Presumption in Favour of Bail
Where there is a presumption in favour of bail, it is expected that bail will be granted, unless you have been convicted of the offence by a court and are yet to be sentenced or the court is satisfied that certain criteria under the Bail Act 1992 justify refusing to grant bail.
The presumption in favour of bail applies to all offences except the specific circumstances outlined below. It also applies where a person has not been entitled to the right to release on bail for a minor matter merely because they have previously failed to comply with a bail undertaking imposed in respect of that offence, or because they have failed to appear in court in respect of a minor matter.
No Presumption in favour of bail
The presumption in favour of bail does not apply where:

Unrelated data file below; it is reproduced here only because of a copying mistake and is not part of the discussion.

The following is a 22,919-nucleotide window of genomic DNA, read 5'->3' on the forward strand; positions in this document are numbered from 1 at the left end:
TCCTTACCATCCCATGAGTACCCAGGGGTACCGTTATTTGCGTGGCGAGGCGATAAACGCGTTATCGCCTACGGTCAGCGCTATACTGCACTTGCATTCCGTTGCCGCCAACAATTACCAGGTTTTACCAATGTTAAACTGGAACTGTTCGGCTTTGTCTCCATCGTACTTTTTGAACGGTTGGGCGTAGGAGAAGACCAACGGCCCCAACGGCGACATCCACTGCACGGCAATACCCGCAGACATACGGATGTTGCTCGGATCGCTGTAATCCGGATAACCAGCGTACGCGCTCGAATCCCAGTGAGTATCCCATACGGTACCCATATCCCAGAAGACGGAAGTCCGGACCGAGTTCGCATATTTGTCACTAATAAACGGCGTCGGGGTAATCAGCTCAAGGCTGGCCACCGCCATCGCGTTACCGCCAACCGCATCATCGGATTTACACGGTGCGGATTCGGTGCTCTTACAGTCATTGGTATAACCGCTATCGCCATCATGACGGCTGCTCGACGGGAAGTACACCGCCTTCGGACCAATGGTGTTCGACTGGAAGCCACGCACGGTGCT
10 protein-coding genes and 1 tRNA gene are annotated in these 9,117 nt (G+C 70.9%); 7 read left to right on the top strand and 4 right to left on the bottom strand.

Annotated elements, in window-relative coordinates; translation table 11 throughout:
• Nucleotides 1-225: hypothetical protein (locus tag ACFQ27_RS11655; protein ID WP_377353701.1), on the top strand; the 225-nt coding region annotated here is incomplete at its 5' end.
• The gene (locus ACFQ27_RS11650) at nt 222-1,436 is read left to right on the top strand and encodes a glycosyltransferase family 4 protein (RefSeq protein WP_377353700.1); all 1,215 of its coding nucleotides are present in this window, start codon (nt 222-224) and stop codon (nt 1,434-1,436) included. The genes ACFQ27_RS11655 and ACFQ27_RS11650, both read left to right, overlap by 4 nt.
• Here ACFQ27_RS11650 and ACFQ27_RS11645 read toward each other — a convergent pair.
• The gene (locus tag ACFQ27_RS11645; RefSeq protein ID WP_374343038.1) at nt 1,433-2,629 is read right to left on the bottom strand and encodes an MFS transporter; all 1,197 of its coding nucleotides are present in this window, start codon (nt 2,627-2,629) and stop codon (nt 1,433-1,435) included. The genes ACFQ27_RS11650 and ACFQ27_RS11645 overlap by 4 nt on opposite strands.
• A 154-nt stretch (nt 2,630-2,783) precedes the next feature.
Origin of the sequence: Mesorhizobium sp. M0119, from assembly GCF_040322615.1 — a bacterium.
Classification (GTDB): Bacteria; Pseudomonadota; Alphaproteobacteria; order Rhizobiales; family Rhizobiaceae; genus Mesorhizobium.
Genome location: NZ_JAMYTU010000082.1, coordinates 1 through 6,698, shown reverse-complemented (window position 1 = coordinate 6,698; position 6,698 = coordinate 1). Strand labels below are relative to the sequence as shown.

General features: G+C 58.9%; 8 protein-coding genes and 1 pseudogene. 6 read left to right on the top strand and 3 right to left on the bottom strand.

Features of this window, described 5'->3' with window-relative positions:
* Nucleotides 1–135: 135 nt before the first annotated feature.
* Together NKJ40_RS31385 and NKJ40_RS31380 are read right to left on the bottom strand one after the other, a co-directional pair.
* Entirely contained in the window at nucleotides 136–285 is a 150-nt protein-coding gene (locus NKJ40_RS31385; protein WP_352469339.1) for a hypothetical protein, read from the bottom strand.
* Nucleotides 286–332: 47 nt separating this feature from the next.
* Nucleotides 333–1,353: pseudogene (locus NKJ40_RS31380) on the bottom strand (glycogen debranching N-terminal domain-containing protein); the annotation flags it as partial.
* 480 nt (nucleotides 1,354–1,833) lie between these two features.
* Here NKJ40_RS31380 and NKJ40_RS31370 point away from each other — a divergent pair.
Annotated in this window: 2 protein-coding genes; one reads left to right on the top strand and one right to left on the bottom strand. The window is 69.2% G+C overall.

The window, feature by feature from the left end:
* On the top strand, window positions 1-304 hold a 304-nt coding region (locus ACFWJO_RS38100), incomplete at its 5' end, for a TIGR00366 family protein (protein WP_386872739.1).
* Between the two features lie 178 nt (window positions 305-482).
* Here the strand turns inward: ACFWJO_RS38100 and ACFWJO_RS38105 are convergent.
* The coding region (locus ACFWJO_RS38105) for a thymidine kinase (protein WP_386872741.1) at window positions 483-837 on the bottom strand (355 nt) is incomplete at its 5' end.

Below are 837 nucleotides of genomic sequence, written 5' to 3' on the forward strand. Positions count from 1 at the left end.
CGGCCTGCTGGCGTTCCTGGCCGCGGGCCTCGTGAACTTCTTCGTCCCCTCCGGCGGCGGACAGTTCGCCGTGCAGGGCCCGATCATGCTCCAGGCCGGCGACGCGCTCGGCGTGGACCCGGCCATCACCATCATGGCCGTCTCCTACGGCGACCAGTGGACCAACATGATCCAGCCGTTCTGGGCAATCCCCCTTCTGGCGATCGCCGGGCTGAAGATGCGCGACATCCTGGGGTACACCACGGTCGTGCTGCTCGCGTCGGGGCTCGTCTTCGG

- The right to release or presumption against bail applies.
- You have been accused of treason (Criminal Code Act 1995(Cth), Section 80.1).
- You have been convicted of an indictable offence but not sentenced.
- You have been accused of any of the following offences, and if you have in the previous 10 years been found guilty of an offence involving violence or the threat of violence:
|Crimes Act 1900 (ACT)||30 (threat to kill), 31 (threat to inflict grievous bodily harm) and 35 (stalking)|
|Domestic Violence and Protection Orders Act 2008 (ACT) (ACT)||90 (contravene protection order)|
- You have been accused of any of the following offences:
|Crimes Act 1900 (ACT)||15, 19, 49C, 49D, 51, 52, 54 and 55(1) – including manslaughter and sexual offences.|